At the same time, Westinghouse was trying to install a novel reactor design, the AP1000. Using simplified structures and safety equipment, it was intended to be easier and less expensive to install, operate and maintain. Its design also improves the ability to withstand earthquakes and plane crashes and is less vulnerable to a cutoff of electricity, which is what set off the triple meltdown at Fukushima.
Nonetheless, it was inevitable that expansions at the Vogtle generating station in Georgia and the Virgil C. Summer plant in South Carolina would hit some bumps along the road to fruition, nuclear executives say.
Not only was the design new, but, because nuclear construction had been dormant for so long, American companies also lacked the equipment and expertise needed to make some of the biggest components and construct the projects.
Indeed, that may ultimately have been at the root of the troubles. The contractor Westinghouse chose to complete the projects struggled to meet the strict demands of nuclear construction and was undergoing its own internal difficulties after a merger.
As part of an effort to get the delays and escalating costs under control, Westinghouse acquired part of the construction company, which set off a series of still-unresolved disputes over who should absorb the cost overruns and how Westinghouse accounted for and reported values in the transaction.
In its bankruptcy filing, Westinghouse said that its top 30 unsecured creditors held over $508 million in claims. Among those creditors are big engineering and construction companies like Fluor and CB&I, and Nuclear Fuel Services, a fuel supplier.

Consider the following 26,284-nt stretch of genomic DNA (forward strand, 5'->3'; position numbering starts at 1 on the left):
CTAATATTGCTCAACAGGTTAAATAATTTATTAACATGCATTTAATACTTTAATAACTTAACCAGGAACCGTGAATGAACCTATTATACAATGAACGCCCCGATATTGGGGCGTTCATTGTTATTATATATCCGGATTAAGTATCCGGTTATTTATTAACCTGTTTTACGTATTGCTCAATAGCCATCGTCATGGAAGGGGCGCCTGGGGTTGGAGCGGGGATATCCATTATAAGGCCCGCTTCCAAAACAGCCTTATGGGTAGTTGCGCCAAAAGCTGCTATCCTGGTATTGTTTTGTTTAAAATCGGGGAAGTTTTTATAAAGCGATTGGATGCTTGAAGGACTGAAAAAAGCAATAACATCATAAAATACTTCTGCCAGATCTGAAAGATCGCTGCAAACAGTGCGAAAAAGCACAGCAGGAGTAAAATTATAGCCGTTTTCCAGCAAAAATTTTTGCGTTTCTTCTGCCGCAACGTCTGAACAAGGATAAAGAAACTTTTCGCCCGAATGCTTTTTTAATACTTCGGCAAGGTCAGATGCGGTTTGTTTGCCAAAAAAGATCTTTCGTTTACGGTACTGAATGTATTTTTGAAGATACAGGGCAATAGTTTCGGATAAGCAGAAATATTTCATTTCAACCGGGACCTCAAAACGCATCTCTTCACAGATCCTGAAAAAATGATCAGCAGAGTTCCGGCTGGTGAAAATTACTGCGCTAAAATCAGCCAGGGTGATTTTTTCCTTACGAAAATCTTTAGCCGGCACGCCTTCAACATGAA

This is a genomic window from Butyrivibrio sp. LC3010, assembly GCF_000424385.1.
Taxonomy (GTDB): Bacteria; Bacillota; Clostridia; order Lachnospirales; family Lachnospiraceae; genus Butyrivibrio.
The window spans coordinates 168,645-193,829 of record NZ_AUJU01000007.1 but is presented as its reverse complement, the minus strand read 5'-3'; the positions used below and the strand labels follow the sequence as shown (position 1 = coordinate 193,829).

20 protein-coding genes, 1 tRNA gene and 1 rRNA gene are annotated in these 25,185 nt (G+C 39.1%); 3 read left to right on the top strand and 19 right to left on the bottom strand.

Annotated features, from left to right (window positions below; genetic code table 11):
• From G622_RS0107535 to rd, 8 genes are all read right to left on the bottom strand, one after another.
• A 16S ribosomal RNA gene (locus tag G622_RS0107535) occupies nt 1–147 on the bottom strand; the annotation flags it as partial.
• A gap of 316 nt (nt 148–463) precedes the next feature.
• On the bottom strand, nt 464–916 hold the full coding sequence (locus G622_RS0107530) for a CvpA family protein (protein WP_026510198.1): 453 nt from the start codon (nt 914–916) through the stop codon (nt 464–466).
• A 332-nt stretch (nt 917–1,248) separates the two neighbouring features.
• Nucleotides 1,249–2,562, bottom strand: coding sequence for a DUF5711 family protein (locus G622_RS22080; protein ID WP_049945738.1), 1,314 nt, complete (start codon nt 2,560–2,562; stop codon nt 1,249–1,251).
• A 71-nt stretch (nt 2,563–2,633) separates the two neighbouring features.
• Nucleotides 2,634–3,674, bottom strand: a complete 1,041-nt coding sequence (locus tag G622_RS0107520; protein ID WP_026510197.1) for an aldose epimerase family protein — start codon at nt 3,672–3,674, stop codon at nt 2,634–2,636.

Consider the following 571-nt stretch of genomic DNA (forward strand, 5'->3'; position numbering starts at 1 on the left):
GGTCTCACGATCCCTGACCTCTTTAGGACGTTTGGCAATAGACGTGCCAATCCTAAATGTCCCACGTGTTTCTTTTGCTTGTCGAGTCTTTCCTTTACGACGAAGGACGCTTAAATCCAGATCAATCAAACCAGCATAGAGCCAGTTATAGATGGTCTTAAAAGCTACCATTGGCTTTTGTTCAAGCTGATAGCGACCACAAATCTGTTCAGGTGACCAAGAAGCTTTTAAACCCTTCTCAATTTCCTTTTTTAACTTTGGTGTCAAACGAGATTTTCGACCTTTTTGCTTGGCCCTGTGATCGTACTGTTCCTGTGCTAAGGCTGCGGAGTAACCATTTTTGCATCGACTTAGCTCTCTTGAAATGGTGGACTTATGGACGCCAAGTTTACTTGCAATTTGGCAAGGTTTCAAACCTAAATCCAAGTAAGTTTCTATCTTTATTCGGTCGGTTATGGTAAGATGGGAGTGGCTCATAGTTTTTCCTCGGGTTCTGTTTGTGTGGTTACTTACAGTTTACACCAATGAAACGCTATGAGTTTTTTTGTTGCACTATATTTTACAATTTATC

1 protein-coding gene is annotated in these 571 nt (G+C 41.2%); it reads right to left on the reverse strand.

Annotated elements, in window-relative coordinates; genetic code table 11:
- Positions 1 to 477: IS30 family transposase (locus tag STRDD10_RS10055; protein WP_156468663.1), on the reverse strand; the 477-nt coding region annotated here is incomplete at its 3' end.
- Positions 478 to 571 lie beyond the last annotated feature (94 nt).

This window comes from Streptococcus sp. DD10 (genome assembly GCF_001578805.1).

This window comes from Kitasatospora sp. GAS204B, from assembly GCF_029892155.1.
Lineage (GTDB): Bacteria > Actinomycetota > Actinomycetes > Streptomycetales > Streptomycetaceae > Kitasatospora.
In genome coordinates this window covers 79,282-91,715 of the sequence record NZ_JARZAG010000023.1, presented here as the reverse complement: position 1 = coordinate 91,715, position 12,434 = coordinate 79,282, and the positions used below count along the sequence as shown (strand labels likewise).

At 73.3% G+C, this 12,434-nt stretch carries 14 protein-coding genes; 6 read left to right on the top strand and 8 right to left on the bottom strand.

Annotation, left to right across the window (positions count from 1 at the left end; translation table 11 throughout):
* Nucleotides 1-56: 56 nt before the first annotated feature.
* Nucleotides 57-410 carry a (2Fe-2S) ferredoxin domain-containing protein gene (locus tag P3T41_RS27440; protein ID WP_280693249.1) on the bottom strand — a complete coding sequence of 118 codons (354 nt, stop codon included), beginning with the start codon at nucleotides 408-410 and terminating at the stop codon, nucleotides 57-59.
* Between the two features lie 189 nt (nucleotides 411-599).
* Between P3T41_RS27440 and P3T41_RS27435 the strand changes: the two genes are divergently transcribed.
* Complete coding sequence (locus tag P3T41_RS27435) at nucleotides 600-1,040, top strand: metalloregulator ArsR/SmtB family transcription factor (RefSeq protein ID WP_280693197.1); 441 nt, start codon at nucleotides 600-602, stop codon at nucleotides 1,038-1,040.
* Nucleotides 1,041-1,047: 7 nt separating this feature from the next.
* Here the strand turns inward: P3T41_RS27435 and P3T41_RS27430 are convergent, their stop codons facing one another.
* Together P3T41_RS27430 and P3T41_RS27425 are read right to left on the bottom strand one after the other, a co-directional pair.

To shepherd its case through Chapter 11, Westinghouse has hired a number of advisers, including the investment bank PJT Partners, the law firm Weil, Gotshal & Manges, and the consulting firm AlixPartners.
Westinghouse also said in its bankruptcy filing that it had taken out an $800 million loan from a group led by Citigroup to support itself through the bankruptcy process.
Diane Cardwell reported from New York, and Jonathan Soble from Tokyo. Michael J. de la Merced contributed reporting from New Orleans.
(March 28, 2017) — International news services now report that Japanâ€™s Toshiba Corporation (9502.T) is preparing to make a chapter 11 bankruptcy filing for its Westinghouse Electric subsidiary as soon as this Monday, March 27. For most of our readers this news evokes little surprise.
This is merely another chapter of a slow moving financial and accounting train wreck involving nuclear design and construction firm Westinghouse and its troubled Japanese parent, Toshiba. But like an old, leaky garbage scow, there is much to clean up in its wake.